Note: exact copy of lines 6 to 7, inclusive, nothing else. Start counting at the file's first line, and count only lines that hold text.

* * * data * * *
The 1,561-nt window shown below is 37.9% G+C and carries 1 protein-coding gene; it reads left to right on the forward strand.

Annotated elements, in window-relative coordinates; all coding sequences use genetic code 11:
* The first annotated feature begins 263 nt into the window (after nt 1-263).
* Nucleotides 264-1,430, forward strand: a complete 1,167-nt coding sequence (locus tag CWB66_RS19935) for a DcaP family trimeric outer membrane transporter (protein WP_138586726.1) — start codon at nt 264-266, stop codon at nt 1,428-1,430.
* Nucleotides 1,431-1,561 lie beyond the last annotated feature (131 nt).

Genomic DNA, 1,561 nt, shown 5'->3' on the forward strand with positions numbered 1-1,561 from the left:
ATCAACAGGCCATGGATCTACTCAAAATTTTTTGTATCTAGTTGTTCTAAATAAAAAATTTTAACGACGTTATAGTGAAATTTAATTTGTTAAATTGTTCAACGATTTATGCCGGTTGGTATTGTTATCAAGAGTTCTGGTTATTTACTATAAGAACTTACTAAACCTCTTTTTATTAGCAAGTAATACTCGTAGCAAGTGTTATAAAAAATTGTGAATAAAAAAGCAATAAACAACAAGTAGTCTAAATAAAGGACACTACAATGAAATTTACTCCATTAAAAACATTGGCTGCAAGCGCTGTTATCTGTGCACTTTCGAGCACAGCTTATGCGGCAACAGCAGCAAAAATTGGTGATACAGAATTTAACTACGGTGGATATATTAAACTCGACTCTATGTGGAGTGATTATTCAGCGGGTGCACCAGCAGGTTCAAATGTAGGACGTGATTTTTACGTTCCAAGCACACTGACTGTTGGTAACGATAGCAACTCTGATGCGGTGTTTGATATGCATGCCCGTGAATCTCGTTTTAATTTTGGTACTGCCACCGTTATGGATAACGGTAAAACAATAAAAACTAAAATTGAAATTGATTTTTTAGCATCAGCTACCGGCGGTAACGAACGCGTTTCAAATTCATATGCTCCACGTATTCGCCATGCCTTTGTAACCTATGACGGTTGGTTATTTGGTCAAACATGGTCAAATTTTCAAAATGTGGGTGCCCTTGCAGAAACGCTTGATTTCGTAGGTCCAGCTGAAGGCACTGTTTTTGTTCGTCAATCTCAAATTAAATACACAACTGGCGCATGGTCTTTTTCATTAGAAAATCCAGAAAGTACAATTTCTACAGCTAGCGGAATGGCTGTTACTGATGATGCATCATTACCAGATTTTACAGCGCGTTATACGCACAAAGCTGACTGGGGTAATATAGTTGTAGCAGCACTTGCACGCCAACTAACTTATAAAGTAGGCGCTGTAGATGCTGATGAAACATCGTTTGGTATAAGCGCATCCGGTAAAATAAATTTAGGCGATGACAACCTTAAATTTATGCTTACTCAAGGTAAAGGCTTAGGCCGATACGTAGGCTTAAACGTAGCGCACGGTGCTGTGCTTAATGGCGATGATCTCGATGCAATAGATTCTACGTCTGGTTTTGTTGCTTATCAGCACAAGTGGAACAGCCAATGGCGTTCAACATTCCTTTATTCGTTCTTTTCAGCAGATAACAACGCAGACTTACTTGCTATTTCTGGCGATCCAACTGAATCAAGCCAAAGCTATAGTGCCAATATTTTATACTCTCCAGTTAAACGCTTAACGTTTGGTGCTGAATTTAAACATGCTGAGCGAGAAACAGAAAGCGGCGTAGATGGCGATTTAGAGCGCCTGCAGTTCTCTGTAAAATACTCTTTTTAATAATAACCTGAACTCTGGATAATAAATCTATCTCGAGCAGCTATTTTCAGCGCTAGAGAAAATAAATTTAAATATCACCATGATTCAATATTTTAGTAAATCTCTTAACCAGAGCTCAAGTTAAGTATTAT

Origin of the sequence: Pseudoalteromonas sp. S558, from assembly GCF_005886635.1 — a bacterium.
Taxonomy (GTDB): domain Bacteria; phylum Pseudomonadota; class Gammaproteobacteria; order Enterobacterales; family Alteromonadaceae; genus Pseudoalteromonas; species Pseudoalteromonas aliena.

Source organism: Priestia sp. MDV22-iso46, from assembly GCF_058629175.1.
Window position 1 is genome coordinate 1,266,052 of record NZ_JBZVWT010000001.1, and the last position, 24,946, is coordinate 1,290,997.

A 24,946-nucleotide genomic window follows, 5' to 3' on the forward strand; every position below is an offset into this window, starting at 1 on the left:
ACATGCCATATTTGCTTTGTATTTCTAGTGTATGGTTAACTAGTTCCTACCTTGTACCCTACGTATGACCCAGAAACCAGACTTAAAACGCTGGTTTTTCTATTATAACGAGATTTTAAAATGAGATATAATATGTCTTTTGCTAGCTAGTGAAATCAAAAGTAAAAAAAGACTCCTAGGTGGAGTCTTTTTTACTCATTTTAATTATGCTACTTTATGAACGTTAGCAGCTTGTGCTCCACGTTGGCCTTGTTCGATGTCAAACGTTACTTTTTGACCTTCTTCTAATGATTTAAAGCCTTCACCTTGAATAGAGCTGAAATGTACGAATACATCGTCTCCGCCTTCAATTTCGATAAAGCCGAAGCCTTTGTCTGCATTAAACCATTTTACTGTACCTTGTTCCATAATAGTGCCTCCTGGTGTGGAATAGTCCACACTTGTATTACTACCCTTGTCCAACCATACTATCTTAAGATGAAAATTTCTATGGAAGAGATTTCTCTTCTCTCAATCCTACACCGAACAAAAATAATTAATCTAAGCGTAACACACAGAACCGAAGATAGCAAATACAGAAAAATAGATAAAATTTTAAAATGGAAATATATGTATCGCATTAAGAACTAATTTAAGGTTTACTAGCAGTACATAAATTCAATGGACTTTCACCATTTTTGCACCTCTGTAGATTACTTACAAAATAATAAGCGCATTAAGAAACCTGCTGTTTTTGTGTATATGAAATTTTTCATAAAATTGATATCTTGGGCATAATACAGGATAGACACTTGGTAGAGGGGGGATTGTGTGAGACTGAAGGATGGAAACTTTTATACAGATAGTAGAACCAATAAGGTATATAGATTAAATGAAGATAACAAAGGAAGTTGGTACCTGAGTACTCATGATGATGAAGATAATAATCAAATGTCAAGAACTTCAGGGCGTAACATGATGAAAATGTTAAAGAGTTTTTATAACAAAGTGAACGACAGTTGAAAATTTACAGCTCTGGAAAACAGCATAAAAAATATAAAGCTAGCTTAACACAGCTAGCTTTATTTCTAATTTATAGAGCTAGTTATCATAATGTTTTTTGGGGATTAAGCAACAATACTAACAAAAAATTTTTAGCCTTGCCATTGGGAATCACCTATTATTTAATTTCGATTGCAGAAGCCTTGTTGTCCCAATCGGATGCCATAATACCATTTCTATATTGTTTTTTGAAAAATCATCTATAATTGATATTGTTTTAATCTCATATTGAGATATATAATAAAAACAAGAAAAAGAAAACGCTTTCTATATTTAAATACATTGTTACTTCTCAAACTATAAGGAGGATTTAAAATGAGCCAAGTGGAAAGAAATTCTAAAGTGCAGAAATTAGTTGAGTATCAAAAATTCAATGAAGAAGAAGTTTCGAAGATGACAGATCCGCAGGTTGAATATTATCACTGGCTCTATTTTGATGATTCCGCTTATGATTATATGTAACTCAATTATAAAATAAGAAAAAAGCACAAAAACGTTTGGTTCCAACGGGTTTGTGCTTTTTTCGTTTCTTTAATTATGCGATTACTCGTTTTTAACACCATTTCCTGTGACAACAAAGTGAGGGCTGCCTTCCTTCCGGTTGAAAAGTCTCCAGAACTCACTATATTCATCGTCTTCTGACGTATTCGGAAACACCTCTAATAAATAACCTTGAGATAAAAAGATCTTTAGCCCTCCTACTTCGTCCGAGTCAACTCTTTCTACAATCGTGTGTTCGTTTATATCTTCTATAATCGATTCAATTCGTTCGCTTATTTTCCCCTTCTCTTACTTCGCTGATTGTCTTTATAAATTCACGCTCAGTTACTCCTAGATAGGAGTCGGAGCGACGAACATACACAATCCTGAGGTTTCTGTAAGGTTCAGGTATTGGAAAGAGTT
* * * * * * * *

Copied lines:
Genomic DNA, 1,561 nt, shown 5'->3' on the forward strand with positions numbered 1-1,561 from the left:
ATCAACAGGCCATGGATCTACTCAAAATTTTTTGTATCTAGTTGTTCTAAATAAAAAATTTTAACGACGTTATAGTGAAATTTAATTTGTTAAATTGTTCAACGATTTATGCCGGTTGGTATTGTTATCAAGAGTTCTGGTTATTTACTATAAGAACTTACTAAACCTCTTTTTATTAGCAAGTAATACTCGTAGCAAGTGTTATAAAAAATTGTGAATAAAAAAGCAATAAACAACAAGTAGTCTAAATAAAGGACACTACAATGAAATTTACTCCATTAAAAACATTGGCTGCAAGCGCTGTTATCTGTGCACTTTCGAGCACAGCTTATGCGGCAACAGCAGCAAAAATTGGTGATACAGAATTTAACTACGGTGGATATATTAAACTCGACTCTATGTGGAGTGATTATTCAGCGGGTGCACCAGCAGGTTCAAATGTAGGACGTGATTTTTACGTTCCAAGCACACTGACTGTTGGTAACGATAGCAACTCTGATGCGGTGTTTGATATGCATGCCCGTGAATCTCGTTTTAATTTTGGTACTGCCACCGTTATGGATAACGGTAAAACAATAAAAACTAAAATTGAAATTGATTTTTTAGCATCAGCTACCGGCGGTAACGAACGCGTTTCAAATTCATATGCTCCACGTATTCGCCATGCCTTTGTAACCTATGACGGTTGGTTATTTGGTCAAACATGGTCAAATTTTCAAAATGTGGGTGCCCTTGCAGAAACGCTTGATTTCGTAGGTCCAGCTGAAGGCACTGTTTTTGTTCGTCAATCTCAAATTAAATACACAACTGGCGCATGGTCTTTTTCATTAGAAAATCCAGAAAGTACAATTTCTACAGCTAGCGGAATGGCTGTTACTGATGATGCATCATTACCAGATTTTACAGCGCGTTATACGCACAAAGCTGACTGGGGTAATATAGTTGTAGCAGCACTTGCACGCCAACTAACTTATAAAGTAGGCGCTGTAGATGCTGATGAAACATCGTTTGGTATAAGCGCATCCGGTAAAATAAATTTAGGCGATGACAACCTTAAATTTATGCTTACTCAAGGTAAAGGCTTAGGCCGATACGTAGGCTTAAACGTAGCGCACGGTGCTGTGCTTAATGGCGATGATCTCGATGCAATAGATTCTACGTCTGGTTTTGTTGCTTATCAGCACAAGTGGAACAGCCAATGGCGTTCAACATTCCTTTATTCGTTCTTTTCAGCAGATAACAACGCAGACTTACTTGCTATTTCTGGCGATCCAACTGAATCAAGCCAAAGCTATAGTGCCAATATTTTATACTCTCCAGTTAAACGCTTAACGTTTGGTGCTGAATTTAAACATGCTGAGCGAGAAACAGAAAGCGGCGTAGATGGCGATTTAGAGCGCCTGCAGTTCTCTGTAAAATACTCTTTTTAATAATAACCTGAACTCTGGATAATAAATCTATCTCGAGCAGCTATTTTCAGCGCTAGAGAAAATAAATTTAAATATCACCATGATTCAATATTTTAGTAAATCTCTTAACCAGAGCTCAAGTTAAGTATTAT